I guess my books reflect a lot of the shifting in family structure. In Sliding on the Edge a grandmother takes on the responsibility for a teen in crisis. In Princess of Las Pulgas a mom who has been privileged to be a stay at home, is suddenly forced to work and figure out how to keep her two teens safe. I'm sure YA novels will continue to reflect the world we live in. That's what makes this category so wonderful for teen readers. Great post.

Catherine Stine said...

Interesting post--hmmm... in a lot of YA books, the parents are mostly in the background, for good reason. During the teen years, kids are individuating. That said, one book where I really liked the unified parents who helped guide and support the daughter in Nancy Werlin's Extraordinary.

Dawn Brazil said...

This is an interesting post. Most of the teens in the stories I read live with either mom or dad or one of them.

I am a stay at home mom and I love it. I have three children and I am there when they arrive home from school, I can volunteer at the school, have a hot meal waiting for them when they get off the bus...You get it. I couldn't do this when I worked full time. I missed so much then. I feel so blessed to be able to do this.

I'm not encouraging my daughter's to do this. I want them to get an eduction and do what they want to do. If it's writing - great, singing, acting, Corporate America - I'm behind them 100%. One rule only in our house: You have to go to college.

Ellen said...

Very interesting points! I've met a couple teens (well, early 20s people now, but a few years ago they were teens) who do still want to be stay-at-home mothers, but what I found interesting was that some of them felt looked down-upon because of it. like people don't feel that it's a valid life goal anymore. which I think is kind of sad. it's not my personal goal, but if someone wants to dedicate that much more of their life to their kids? hey, more power to them, I say.

Deb said...

My mom's marriage left me very, very marriage-averse. Twenty years later, I've gotten to the point where I no longer see all marriage as evil . . . but I definitely understand a growing reluctance to select that as your future! (I suspect it was easier to see that as the likeliest, safest path forward in days where barriers to job entry were higher.) That being said, I do still very much see it as a valid, respectable choice. I admire the fortitude of people who take that path!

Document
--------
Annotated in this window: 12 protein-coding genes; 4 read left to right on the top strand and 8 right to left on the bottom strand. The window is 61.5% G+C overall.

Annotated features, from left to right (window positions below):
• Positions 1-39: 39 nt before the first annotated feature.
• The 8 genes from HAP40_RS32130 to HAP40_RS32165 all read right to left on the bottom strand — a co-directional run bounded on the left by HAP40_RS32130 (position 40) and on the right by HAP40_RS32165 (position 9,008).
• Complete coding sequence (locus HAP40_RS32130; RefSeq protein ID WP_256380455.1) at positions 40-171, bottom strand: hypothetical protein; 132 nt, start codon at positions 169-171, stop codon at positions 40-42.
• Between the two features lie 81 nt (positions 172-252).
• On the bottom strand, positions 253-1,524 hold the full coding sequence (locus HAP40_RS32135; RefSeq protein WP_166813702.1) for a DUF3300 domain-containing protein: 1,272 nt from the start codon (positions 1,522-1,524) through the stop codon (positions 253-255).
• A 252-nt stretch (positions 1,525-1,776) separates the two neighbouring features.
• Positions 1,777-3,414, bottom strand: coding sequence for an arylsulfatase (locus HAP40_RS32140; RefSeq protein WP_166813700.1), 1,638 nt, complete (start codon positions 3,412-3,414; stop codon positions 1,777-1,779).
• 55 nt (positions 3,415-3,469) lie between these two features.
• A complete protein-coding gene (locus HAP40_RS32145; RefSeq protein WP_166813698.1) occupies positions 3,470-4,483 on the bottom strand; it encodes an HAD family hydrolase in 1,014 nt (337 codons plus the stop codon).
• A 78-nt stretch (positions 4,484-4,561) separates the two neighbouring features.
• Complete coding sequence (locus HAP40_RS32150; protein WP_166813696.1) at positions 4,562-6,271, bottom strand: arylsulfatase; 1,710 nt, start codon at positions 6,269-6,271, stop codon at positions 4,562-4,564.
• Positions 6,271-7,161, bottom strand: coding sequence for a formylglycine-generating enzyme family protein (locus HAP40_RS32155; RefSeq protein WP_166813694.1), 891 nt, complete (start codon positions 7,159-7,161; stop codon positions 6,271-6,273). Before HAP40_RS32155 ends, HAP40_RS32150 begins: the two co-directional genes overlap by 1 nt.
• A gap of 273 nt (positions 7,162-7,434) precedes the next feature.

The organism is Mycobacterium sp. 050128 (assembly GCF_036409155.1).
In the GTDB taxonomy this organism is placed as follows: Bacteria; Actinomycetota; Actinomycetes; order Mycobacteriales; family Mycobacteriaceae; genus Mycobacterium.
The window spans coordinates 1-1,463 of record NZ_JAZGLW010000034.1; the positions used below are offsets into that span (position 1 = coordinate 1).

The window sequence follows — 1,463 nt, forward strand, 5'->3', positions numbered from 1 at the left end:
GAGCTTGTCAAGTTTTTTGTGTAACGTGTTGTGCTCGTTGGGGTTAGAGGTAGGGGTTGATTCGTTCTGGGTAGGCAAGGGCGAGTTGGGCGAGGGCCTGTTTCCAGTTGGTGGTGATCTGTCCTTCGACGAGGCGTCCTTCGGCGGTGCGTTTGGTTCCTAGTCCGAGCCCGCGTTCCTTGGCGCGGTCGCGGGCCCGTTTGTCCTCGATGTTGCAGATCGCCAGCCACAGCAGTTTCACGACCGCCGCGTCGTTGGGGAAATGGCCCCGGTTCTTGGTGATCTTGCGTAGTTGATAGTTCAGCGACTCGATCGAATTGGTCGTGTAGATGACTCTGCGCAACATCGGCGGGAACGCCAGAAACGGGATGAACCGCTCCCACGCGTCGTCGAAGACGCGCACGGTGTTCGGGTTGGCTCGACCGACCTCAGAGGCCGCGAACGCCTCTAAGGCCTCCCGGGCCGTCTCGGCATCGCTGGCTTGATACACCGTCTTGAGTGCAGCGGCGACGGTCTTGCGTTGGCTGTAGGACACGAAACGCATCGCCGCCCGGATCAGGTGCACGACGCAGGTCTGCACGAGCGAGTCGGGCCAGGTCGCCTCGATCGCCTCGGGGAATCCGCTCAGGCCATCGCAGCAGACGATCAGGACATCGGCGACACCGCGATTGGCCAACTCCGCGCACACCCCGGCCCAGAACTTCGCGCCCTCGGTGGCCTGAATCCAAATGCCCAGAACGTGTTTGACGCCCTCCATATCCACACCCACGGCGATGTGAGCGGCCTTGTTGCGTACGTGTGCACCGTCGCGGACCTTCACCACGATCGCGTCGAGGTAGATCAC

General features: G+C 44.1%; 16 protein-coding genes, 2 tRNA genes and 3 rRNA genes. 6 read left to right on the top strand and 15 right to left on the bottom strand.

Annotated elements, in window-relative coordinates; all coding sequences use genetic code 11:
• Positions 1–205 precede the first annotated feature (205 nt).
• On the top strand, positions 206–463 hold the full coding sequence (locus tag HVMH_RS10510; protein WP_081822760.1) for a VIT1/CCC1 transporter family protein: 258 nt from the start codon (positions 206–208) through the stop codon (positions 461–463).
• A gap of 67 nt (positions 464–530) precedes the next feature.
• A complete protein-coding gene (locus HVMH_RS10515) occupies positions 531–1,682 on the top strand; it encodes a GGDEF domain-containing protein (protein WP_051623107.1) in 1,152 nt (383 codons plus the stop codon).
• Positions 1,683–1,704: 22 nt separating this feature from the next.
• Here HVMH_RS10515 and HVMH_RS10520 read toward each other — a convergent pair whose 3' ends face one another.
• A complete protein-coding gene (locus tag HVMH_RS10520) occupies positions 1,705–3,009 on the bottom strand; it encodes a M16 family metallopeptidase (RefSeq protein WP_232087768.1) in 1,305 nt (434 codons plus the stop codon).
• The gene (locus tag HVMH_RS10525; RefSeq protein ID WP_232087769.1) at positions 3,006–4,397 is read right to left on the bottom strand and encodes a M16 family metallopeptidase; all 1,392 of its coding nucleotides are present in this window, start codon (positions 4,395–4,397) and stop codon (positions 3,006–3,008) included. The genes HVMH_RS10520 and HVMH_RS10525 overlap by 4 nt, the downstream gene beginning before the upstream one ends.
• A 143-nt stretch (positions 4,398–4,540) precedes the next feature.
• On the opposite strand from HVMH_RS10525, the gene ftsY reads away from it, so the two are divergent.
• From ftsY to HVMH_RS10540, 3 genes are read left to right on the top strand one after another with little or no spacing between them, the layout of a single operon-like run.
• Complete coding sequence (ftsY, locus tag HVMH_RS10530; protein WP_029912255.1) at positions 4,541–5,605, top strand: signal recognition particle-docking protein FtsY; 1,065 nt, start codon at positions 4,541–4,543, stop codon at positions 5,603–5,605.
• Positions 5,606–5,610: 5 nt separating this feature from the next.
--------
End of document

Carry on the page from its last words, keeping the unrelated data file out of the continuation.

One of my favorite examples of a non-traditional family unit is The Princess of Montmaray. Royal cousins live together on the crumbling island of Montmaray, guarded only nominally by a crazy king. How I loved those girls by the end of the story! (I'm midway through its sequel right now . . .)

LM Preston said...

I'm glad everyone jumped in on this topic. I believe whatever way parents think is best to parent their child can work. However, it's sad to me that young people no longer seem to value the choice to stay home and raise a family as an important career choice.

Natalie C. Markey said...

What a great topic. A great YA example of this a different family is Cassandra Clare's 'The Mortal Instruments' series. The MC was raised by her mother and mother's friend turned boyfriend turned fiance.

I do believe that more girls are thinking about how to work from home. That is what I did and now I'm living it as I write professionally from home while raising my daughter.

Great topic and sorry I'm jumping in on this discussion a little late!

Kim Baccellia said...

In my first book Lupe is raised by her grandmother after her mother deserts her. In Crossed Out, Stephanie has parents but has real 'issues' with her mother. In No Goddesses, Jordan has a loving family.

I grew up with parents who weren't married. In fact, my father was still married to his first wife for a while. My father didn't like when my mother was pregnant and didn't want her to go outside. I was clueless and believed my mother when she said they were married.

I think when I write I want to show some of the truth that's out there. I used to HATE stories as a teen that showed all these happy families. I wondered why I didn't have one. I remember refusing to sing the church song about having a happy family. I can't help but feel other teens have these same issues/struggles too.

I do have one project which is violent and deals with mental illness in a family and what happens when one member refuses to address it. I grew up in a home like this and I'm had a number of people ask me to finish writing it.

I think the big thing is to be true to your story and characters. Jordan's family is kind of what I'd hoped for as a teen. I just try to listen to my character's voices when I write their stories.

Sarah Negovetich said...

Growing up I got a lot of strange looks for saying I wanted to stay home. I was part of the "smart kids" so staying at home was considered a waste.

I love being home with my girls, but I also know that I need other ways to stay stimulated like writing.